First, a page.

Often, people who are thinking of filing bankruptcy feel stranded, alone, have never known anybody who filed it neither have anybody to talk about it. Certainly, it is intimating when you think you are the only person in enough financial debt that you considering to get a discharge of them. However, you are not the only one filing for bankruptcy.
Bankruptcy affects people from all walks of life and with all income levels. Whether married or single, senior citizen or starting your life, money debts pity no one leaving them no option besides filing bankruptcy.
Consumers and businessmen in Colorado can choose from various bankruptcy code including Chapter 7, Chapter 11, Chapter 12, and Chapter 13. However, Chapter 7 is the most popular one. To file Chapter 7 under the State of Colorado bankruptcy laws, you need to fully disclose all your assets, property, debts along with details of financial transactions during the past few years.
After filing Chapter 7 bankruptcy, it takes approximately three months to receive a discharge or cancellation of most of the debts. Let’s have a look at the overall process:
Pre-filing Credit Counseling Session
You are required to attend a two-hour credit counseling session before filing the petition from an approved non-profit agency which costs you depending upon your income. Among many approved agencies in Colorado, you can choose any according to your convenience. Counseling is available online, through telephone and email.
A certificate of completion is given by the agency after your counseling session that must be filed along with your bankruptcy petition. However, there are few exceptions to this general rule, such as if you are on active military duty in a combat zone. Also, you need not take Colorado credit counseling, if you are mentally or physically impaired to an extent that you cannot undertake the session.
Once you got your credit counseling certificate, the next step is to attain your bankruptcy filing number either by filing a skeleton emergency petition or by submitting the required paperwork at the same time. The court will issue your filing number and now you can have a protective shield known as the automatic stay.
This shield will protect you from the creditor’s actions to collect any debts from you. It will put an end to all the proceedings against you to repossess your car, wage garnishment, freezing bank accounts or foreclosures on your home. It gives you the breathing space you badly need to organize your financial affairs. However, efforts to collect debts you awe for alimony, child support, certain actions by the IRS and student loans will not be affected by the automatic stay.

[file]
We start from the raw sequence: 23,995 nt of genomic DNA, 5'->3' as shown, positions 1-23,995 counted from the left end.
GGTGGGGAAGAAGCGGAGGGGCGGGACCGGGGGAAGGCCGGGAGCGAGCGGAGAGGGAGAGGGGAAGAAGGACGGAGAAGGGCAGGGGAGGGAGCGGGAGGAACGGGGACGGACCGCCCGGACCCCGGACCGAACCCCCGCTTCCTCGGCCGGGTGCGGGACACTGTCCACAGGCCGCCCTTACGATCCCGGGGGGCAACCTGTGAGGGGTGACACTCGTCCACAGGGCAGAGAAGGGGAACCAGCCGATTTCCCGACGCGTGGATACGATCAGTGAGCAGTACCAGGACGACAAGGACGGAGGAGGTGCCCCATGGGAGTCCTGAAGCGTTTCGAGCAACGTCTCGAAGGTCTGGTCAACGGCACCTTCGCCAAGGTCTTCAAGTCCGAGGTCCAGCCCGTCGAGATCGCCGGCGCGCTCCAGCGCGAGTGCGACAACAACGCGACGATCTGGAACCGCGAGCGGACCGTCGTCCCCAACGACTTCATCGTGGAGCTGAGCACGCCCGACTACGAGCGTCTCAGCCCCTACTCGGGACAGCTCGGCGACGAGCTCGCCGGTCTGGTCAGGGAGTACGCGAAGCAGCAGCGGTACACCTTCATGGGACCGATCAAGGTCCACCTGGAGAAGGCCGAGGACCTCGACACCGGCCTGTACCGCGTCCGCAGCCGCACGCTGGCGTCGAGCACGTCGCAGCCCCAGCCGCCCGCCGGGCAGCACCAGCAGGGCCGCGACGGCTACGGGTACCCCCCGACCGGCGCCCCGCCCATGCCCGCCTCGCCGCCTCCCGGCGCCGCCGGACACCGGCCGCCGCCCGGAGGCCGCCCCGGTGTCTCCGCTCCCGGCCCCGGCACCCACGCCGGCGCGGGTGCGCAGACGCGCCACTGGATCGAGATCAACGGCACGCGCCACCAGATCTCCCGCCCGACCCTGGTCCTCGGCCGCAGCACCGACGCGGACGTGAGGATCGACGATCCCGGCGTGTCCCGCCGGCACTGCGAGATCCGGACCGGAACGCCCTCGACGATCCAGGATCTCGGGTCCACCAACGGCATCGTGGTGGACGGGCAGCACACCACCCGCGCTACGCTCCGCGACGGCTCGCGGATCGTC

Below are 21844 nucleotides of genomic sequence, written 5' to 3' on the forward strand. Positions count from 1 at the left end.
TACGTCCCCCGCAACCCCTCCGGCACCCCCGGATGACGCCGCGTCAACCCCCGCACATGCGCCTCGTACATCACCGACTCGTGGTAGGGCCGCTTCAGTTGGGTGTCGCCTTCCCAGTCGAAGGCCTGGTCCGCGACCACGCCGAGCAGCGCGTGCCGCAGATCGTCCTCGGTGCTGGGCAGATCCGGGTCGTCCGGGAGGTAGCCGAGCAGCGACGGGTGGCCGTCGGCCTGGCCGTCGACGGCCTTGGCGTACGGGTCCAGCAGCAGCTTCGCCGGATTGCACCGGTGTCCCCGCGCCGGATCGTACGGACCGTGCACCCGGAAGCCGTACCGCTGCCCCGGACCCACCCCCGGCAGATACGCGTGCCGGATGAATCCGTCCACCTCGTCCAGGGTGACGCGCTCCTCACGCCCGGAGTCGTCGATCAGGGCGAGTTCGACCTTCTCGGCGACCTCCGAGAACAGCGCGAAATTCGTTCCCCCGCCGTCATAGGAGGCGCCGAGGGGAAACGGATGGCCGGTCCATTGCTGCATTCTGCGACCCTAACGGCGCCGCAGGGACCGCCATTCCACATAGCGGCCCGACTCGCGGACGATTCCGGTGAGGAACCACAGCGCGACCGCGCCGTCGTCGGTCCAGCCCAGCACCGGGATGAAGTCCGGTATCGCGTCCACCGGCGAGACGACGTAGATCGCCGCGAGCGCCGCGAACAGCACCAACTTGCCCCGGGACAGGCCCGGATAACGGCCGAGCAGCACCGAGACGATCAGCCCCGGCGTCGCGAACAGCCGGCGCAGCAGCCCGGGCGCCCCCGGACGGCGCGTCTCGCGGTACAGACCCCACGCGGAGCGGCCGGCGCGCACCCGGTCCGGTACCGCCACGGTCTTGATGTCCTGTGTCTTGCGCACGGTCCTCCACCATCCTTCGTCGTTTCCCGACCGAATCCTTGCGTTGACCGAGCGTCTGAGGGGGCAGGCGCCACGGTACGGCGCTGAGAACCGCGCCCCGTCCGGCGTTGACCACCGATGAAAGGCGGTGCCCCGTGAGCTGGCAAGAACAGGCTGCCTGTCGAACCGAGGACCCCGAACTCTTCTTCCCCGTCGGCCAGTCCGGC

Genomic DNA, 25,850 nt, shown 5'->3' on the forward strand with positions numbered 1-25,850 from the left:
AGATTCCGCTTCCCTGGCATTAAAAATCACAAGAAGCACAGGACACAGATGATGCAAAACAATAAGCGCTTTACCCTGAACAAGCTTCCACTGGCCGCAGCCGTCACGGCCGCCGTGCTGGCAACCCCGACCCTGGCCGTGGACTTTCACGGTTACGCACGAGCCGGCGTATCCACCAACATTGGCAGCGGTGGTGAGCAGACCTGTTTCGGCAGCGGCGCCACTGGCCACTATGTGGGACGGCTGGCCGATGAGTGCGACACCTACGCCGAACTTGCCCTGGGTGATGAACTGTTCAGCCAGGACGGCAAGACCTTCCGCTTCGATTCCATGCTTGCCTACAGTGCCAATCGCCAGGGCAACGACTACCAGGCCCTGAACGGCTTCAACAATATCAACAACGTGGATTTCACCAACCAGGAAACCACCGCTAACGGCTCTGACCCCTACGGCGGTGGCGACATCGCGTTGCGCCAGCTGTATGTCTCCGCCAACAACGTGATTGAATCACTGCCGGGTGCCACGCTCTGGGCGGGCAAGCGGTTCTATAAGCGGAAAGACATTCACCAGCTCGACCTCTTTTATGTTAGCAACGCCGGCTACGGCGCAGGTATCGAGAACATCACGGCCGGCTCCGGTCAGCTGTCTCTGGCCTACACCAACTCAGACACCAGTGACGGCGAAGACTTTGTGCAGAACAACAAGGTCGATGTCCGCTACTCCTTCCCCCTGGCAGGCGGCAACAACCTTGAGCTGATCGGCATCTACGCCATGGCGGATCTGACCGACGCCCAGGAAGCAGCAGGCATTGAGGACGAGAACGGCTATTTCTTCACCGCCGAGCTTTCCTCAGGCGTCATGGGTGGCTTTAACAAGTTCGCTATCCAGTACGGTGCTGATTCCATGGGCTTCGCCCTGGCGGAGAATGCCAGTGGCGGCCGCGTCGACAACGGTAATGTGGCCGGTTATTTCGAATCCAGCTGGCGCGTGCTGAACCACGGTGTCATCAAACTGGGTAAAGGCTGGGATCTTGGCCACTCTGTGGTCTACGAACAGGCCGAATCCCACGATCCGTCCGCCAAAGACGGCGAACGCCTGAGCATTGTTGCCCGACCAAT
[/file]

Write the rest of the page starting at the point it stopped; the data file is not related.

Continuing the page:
Creditor Efforts to Remove Bankruptcy Automatic Stay
The automatic stay is not absolute. In some cases, creditors may appeal to the Court to lift the bankruptcy automatic stay. Secured debtors such as your car and home loan lenders can file the motion if the borrower is not making payments and the equity in the property is not enough to cover the loan. For example, if you are behind on your mortgage while filing the Chapter 7 Bankruptcy in Colorado, the lender is likely to ask the court to lift the stay so that he or she can proceed with the foreclosure of the home.
However, it is unusual for the unsecured creditors to file the motion in the court to lift the bankruptcy automatic stay. The court might grant the request in case of the unsecured debt that is not discharged under Chapter 7 of the bankruptcy code. For example, if your landlord wants to evict you in your bankruptcy, he or she might ask the relief from the court to go ahead with the eviction proceedings.
341 Creditor’s meeting
Under State of Colorado bankruptcy laws, approximately thirty days after you file Chapter 7 bankruptcy, you must attend a hearing commonly known as the ‘creditors meeting’ or the ‘341 hearing’. The meeting is presided over by a bankruptcy trustee, appointed by the court and another US Government official known as the US Trustee.
The basic point of 341 hearing is to have your declaration under oath regarding your petition that the paperwork is complete, correct and honest to the best of your knowledge and ability. The bankruptcy trustee in Colorado may ask about your property listed in the petition to make sure you have equity that could be used as a lump sum to pay your other creditors.
Your Chapter 7 bankruptcy case in Colorado ends with a discharge of all the entitled debts. Your creditors are forever barred from trying to collect the debt from you once it is discharged by the court. An experienced bankruptcy in Colorado can help you better with your bankruptcy filing. Bankruptcy is not the end of the world but a path towards rebuilding your financial future.